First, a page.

An enterprise collaboration plan is a project charter that documents how an organization will use its collaboration platform during the course of projects and daily business operations. While running SharePoint on-premise can be expensive for some organizations, it's prudent to track how you're getting maximum business and productivity value from Software-as-a-Service (SaaS) collaboration platforms as well.
I've seen SharePoint work famously, and I've seen it fail. I've been burned by email inboxes, and I've seen other in-house and SaaS solutions perform to varying degrees. Since I've been writing for TechRepublic, I get even more exposure to collaboration platforms; now I'm wondering why so many organizations don't have a plan for moving to a collaboration platform.
All of this got me thinking that organizations should document a plan to help their teams move from email inboxes and shared drives to a collaboration platform. The following is what an enterprise collaboration plan should include.
"Build it and they will come" isn't a foundation for a collaboration platform. An enterprise collaboration plan should include your organization's business goals for collaboration, including:
- A system of record for all project documents;
- A central communications hub for project teams and departments; and
- Centralized events scheduling for the team and the project.
Project management touch points
The SaaS market is at an interesting period of project management, collaboration, and enterprise social convergence; I think this helps and hinders organizations during the collaboration platform selection process. An enterprise collaboration plan should define the project management touch points with the collaboration platform. These touch points include:
- Maintaining project schedules;
- Sending task assignments to team members;
- Updating the status on team members' project tasks; and
- Reviewing and approving documents online via the collaboration platform rather than email.
Workspace/document library priorities
Collaboration platforms revolve around workspace and/or document libraries. An enterprise collaboration plan should set workspace and document library priorities whether they are set up for each project, each project team, or a hybrid approach depending on what your platform can support.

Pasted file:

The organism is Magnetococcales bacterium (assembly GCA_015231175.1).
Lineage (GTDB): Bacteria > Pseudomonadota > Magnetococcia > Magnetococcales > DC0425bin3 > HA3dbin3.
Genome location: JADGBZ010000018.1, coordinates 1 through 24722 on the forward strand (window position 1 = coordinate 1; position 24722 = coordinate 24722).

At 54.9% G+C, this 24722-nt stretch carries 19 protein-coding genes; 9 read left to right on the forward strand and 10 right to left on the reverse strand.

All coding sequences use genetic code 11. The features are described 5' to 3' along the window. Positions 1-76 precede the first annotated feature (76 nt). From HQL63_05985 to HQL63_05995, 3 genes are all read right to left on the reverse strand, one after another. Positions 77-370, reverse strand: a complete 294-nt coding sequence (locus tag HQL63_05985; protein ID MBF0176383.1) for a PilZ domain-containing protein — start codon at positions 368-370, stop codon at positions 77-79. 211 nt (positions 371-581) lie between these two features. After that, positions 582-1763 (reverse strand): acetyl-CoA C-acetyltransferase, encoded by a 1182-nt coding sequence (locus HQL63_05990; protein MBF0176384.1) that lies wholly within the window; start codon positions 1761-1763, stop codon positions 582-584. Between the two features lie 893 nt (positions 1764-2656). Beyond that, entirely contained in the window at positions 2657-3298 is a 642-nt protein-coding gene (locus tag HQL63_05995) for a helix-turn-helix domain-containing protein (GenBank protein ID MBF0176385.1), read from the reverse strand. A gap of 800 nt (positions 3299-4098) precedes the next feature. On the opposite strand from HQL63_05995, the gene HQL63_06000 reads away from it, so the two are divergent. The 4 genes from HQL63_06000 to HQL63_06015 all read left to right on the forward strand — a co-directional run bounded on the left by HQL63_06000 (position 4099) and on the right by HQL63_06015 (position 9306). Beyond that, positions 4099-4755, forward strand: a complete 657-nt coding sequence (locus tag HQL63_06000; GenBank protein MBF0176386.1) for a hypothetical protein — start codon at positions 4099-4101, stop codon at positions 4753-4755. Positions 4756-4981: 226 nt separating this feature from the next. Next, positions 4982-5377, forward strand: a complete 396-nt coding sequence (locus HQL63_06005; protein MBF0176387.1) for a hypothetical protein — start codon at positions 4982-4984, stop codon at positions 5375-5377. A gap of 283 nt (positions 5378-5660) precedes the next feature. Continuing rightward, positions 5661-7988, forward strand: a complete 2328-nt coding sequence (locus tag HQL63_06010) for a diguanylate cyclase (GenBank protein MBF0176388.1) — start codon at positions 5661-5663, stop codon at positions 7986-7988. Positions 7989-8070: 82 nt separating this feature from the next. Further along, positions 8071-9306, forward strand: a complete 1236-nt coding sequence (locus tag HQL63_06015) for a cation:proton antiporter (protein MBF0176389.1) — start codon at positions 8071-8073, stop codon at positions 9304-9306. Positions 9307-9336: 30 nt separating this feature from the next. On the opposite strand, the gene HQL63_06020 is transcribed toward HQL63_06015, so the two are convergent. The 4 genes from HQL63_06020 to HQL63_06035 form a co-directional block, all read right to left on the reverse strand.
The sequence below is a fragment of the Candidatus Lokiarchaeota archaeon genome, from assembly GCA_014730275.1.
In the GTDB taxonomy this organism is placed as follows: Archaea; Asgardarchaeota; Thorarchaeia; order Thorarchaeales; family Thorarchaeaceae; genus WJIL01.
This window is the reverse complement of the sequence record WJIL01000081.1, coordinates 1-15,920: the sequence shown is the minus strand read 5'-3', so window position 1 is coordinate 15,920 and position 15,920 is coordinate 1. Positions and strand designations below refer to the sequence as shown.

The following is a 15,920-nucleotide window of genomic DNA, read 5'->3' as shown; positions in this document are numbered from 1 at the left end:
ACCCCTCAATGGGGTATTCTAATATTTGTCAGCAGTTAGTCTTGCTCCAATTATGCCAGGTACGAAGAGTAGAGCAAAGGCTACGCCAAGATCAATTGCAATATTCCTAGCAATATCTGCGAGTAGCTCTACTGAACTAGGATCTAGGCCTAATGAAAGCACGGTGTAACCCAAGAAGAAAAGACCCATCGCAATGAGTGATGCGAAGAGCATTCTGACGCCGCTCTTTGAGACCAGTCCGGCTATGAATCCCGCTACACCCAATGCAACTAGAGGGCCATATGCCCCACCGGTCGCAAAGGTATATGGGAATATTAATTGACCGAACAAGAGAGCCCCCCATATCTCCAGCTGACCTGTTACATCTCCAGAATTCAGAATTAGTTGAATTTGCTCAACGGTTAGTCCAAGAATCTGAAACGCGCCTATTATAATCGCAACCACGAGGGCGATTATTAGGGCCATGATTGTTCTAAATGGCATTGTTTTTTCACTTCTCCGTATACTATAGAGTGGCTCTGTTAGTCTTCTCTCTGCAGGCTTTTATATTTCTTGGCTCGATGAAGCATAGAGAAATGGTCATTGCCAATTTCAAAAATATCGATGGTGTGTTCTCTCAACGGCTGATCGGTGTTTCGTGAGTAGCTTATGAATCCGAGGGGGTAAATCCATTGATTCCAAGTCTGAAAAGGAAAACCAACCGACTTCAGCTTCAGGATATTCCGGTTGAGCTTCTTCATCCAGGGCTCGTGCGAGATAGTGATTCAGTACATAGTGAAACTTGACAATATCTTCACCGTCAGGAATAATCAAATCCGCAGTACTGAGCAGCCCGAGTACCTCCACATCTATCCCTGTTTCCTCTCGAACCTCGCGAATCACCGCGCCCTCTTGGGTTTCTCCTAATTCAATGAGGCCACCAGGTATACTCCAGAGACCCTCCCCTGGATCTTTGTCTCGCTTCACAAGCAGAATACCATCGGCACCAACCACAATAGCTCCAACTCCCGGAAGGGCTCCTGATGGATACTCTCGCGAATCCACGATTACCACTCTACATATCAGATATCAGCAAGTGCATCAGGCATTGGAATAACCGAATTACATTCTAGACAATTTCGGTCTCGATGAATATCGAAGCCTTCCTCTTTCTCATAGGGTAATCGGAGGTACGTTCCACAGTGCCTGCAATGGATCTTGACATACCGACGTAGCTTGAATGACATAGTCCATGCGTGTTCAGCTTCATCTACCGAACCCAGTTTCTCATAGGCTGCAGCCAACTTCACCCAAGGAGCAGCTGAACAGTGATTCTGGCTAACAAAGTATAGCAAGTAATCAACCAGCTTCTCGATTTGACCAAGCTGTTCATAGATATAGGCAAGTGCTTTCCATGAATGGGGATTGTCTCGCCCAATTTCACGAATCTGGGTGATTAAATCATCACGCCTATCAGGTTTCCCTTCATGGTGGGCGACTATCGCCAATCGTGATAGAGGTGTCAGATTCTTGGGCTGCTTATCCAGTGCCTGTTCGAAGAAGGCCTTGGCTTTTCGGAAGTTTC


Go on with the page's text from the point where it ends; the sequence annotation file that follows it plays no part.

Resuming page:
Roles, responsibilities, and governance
Roles, responsibilities, and governance can be overly complex and can contribute to the failure of SharePoint implementations. However, even platforms such as Huddle, Teambox, and Wrike still need roles, responsibilities and governance.
Your enterprise collaboration plan should include:
- Platform role assignments (Administrator, editor, viewer);
- Project manager, team lead, and team member responsibilities; and
- Platform governance, including security and administration.
A documentation audit should be part of any enterprise collaboration plan. This means cleaning out email inboxes and doing away with the "secret stashes" team members have on their local hard drives; those project documents need to migrate to your collaboration platform in a methodical manner.
The enterprise collaboration plan should include:
- A process behind the documentation audit;
- A list of documents deemed to be the working and final versions; and
- A disposition of final documents from their previous location to a document library or workspace.
Apply platform features to current business problems
Document process changes
The move to a collaboration platform might require changes to certain business processes, especially email-driven processes. Let's say your team has a process for emailing documents to one another to review for content and technical accuracy. The enterprise collaboration plan should include a revised process that accounts for moving the process to the collaboration platform.
Mobile/remote access planning
If mobile and remote access is a collaboration requirement in your organization, it should factor into your enterprise collaboration plan. While mobile access to SaaS collaboration platforms is just getting the user an account, on-premise collaboration platforms will require more access planning. Your plan should document the process for an end user to obtain remote access to the on-premise collaboration platform.
The plan should also document which standard mobile client apps end users should use to access your collaboration platform.
Account for BYOD
If your organization has a Bring Your Own Device (BYOD) policy, you need to account for that in your enterprise collaboration plan; this includes any access and policy changes limiting or restricting BYOD access to workspaces and document libraries. The policy and restriction changes need to be communicated to BYOD users, especially those who may lose access to the platform or a particular workspace due to BYOD policies.
While this is a definite crossover into a BYOD policy, the platform administrator(s) needs to have clear guidance on how to manage access for users with BYOD devices. This takes on added importance if your organization must be in compliance with regulations such as Sarbanes-Oxley (SOX) or the Health Insurance Portability and Accountability Act (HIPAA).
An enterprise collaboration plan can help your organization migrate to a collaboration platform in a methodical manner and get up to speed with very few problems.
Will Kelly is a freelance technical writer and analyst currently focusing on enterprise mobility, Bring Your Own Device (BYOD), and the consumerization of IT. He has also written about cloud computing, Big Data, virtualization, project management applications, Google Apps, Microsoft technologies, and online collaboration for TechRepublic and other sites. Will also works as a contract technical writer for clients in the Washington, DC area and nationwide. Follow Will on Twitter: @willkelly.